Not every social media network works for every purpose. It is important to be strategic about which ones marketers use, and where to spend the most time and resources. When implemented smartly, and through promotion of where your business is active on social, the inclusion of sharing and follow buttons, social media marketing can be an effective tool for growing online communities.

Social media helps build richer customer experiences. Every customer interaction on social media is an opportunity to publicly demonstrate customer service and enrich relationships with customers (DeMErs, 2014). For example, if a customer complains about your product on Twitter, you can immediately address the comment, apologize publicly, and take action to make it right.

Additionally, social media also gives brands a unique opportunity to gain valuable information about what customers are interested in and how they behave, via social listening. At its core, social media marketing when done right, can lead to more customers, more traffic, and more conversions (DeMers, 2015).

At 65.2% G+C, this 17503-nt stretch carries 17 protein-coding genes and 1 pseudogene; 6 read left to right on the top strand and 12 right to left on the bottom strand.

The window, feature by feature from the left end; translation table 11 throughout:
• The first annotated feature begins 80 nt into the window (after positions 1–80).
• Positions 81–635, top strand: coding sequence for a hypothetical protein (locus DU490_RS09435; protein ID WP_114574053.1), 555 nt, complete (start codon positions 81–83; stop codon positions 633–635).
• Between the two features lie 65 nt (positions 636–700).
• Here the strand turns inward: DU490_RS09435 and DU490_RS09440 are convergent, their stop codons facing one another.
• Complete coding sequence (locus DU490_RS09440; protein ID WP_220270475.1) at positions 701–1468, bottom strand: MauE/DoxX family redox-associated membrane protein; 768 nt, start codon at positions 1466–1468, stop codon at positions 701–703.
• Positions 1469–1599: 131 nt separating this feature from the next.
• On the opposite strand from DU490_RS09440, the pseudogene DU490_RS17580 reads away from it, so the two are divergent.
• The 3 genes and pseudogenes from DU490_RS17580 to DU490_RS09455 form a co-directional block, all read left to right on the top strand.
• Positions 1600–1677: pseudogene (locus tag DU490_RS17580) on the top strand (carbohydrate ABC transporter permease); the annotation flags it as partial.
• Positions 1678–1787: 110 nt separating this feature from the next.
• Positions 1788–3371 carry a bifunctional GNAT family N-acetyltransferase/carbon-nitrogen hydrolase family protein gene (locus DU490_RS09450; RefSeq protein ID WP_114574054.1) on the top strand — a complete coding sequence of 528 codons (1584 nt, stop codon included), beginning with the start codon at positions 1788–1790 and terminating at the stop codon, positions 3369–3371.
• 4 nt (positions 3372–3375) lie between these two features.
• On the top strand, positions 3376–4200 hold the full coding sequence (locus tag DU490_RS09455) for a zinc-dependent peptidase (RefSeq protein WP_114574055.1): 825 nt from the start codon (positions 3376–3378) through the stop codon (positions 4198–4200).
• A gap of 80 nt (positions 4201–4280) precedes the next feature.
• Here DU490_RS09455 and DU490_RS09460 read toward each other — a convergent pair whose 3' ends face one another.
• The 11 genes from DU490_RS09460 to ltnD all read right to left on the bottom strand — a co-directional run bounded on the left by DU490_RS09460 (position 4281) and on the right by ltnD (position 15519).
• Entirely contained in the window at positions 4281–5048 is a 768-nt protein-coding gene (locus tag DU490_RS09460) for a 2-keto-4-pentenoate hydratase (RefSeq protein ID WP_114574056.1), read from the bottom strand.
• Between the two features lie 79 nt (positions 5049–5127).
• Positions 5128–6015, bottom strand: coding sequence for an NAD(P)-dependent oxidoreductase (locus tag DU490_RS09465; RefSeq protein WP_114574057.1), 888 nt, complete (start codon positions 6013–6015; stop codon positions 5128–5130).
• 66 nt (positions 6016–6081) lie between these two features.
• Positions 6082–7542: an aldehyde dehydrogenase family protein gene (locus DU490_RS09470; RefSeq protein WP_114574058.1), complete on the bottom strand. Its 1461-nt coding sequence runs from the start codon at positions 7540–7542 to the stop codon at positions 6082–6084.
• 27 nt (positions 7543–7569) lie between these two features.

Below is a cute little infographic that gives a brief description of many of the social media outlets.


Marketers that want to attract and engage social-media fans and followers — and convert them into paying customers — need to map out a clear, goal-oriented social media plan. I found the helpful graphic below takes marketers step by step through the social media planning journey (Dyer, 2014). I’m going to use these steps in my own work.



DeMers, J. (2014, August 11). The Top 10 Benefits Of Social Media Marketing, Forbes. Retrieved on October 9, 2015, from:

Dyer, P. (2014, October 19) 12 Essential Elements of a Social Media Marketing Strategy. Retrieved on October 9, 2015, from:

Nonprofit Storytelling

Nonprofit Storytelling

I work for a nonprofit and I am really excited about putting what I’m learning in this class to work. In doing research for an assignment, I discovered a little gem of of an article that offers tips to nonprofits on telling impactful stories.


According to Geoff Campbell, Digital and Social Media Specialist, “The future of public relations for large organization will rely on what Golin Harris refers to as Holistic Transmedia Storytelling, that is, telling your brand’s story full through multiple channels,” (Campbell, 2012). He adds, “the key isn’t to replicate content and put it on every platform but to use each channel most effective way to tell part of the story on that channel,” (Campbell, 2012). It’s not about media silos for the consumer but telling the brand message through many different media channels.